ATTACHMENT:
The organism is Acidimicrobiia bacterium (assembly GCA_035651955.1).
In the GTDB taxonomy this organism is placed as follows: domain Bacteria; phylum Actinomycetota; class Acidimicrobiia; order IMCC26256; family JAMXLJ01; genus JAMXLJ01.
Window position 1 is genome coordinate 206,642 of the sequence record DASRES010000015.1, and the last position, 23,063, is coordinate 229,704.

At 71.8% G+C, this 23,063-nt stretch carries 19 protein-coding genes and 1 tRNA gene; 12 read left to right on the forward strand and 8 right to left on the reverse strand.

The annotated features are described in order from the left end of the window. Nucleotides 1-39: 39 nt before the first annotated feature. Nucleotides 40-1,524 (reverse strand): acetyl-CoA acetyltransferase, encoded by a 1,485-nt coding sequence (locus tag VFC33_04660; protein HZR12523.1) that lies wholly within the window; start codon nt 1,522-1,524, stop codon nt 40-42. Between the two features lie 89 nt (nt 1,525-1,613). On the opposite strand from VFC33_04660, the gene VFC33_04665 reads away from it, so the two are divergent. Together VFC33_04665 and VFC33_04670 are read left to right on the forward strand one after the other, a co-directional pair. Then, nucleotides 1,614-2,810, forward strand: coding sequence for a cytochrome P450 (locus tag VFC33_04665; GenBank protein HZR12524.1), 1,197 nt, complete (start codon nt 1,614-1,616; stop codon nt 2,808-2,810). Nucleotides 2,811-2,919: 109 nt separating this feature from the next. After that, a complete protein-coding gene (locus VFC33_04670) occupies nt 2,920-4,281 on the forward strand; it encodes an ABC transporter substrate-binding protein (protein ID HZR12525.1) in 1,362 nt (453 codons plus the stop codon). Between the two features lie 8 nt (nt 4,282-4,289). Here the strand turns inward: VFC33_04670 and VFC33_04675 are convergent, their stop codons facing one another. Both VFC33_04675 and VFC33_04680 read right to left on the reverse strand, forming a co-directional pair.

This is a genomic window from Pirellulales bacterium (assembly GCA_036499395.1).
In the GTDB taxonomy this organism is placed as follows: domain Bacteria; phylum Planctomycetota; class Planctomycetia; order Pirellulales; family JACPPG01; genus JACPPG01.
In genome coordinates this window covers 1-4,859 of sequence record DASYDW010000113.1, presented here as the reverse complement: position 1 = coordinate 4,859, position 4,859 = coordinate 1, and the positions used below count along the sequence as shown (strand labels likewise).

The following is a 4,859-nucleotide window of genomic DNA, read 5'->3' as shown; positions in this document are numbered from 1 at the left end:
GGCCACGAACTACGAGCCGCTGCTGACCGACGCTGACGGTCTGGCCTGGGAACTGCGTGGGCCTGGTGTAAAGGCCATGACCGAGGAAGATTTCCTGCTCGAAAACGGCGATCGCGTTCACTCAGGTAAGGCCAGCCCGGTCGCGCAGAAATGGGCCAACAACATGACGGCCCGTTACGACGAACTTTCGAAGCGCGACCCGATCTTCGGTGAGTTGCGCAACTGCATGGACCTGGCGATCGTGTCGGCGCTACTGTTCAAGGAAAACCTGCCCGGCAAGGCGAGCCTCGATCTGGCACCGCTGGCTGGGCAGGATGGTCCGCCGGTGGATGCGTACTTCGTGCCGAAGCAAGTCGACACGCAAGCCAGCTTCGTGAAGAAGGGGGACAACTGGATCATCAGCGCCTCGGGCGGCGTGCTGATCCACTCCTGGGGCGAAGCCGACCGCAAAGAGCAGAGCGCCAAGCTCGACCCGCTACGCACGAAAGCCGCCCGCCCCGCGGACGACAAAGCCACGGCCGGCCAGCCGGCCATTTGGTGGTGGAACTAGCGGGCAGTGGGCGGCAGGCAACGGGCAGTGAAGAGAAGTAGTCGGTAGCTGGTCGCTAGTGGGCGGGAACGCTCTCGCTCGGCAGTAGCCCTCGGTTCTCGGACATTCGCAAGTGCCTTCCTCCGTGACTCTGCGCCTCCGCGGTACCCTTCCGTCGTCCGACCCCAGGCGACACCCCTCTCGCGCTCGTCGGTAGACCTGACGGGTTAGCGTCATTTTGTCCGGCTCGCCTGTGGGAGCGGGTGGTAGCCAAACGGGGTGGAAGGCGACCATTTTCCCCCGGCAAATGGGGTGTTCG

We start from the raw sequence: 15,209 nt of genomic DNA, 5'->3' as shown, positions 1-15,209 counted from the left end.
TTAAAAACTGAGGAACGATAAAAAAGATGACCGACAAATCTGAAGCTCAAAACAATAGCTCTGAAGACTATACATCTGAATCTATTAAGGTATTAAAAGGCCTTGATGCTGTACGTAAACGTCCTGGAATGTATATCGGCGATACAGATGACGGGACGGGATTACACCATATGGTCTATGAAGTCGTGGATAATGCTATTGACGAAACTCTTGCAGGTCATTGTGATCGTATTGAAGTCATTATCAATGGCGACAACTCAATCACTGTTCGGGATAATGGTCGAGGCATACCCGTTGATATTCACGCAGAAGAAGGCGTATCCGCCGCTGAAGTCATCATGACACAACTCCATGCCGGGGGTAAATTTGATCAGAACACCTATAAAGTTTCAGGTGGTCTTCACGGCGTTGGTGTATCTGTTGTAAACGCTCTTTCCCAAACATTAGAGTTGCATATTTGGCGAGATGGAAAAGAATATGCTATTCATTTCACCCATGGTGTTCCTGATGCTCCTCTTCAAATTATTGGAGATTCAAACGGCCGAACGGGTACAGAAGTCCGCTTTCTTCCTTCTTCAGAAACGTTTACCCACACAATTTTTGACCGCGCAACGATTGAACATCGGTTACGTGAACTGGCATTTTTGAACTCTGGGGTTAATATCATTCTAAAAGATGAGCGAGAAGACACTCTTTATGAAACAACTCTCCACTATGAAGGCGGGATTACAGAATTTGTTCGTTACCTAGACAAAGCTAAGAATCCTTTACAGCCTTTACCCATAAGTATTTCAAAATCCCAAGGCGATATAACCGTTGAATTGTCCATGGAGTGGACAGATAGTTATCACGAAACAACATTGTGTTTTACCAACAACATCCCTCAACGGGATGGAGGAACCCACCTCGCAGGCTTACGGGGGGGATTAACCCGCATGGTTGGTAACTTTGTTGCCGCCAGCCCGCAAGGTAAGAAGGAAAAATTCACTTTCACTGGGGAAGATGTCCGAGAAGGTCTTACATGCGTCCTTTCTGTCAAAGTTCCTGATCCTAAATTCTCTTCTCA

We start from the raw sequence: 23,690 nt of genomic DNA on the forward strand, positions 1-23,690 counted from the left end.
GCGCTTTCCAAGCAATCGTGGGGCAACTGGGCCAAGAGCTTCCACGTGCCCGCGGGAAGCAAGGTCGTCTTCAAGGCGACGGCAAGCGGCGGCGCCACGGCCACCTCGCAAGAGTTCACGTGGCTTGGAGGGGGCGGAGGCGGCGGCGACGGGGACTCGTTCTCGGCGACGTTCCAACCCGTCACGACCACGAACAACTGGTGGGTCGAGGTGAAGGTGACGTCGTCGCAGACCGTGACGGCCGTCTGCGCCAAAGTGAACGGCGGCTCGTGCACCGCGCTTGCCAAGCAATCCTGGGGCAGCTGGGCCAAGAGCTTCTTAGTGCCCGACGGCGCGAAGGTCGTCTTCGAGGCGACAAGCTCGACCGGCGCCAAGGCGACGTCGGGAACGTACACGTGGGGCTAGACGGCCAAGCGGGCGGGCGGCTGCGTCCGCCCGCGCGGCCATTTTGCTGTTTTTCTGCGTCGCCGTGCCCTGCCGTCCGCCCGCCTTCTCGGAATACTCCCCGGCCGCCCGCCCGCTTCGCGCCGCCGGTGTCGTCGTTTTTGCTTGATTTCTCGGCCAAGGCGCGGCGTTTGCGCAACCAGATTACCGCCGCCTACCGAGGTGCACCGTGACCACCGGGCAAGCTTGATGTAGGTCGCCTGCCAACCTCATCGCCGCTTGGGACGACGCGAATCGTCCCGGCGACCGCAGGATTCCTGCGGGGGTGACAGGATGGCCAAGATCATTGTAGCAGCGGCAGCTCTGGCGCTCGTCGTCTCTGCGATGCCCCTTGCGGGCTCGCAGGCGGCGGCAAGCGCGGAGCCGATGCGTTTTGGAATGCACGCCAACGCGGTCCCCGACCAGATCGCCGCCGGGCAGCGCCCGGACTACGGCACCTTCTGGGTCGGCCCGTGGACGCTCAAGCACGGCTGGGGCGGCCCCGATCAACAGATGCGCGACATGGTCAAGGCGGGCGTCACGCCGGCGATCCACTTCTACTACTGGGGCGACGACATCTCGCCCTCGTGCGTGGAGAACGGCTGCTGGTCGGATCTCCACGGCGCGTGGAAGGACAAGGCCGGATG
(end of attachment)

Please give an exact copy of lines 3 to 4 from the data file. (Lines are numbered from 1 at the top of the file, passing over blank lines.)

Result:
Window position 1 is genome coordinate 206,642 of the sequence record DASRES010000015.1, and the last position, 23,063, is coordinate 229,704.

At 71.8% G+C, this 23,063-nt stretch carries 19 protein-coding genes and 1 tRNA gene; 12 read left to right on the forward strand and 8 right to left on the reverse strand.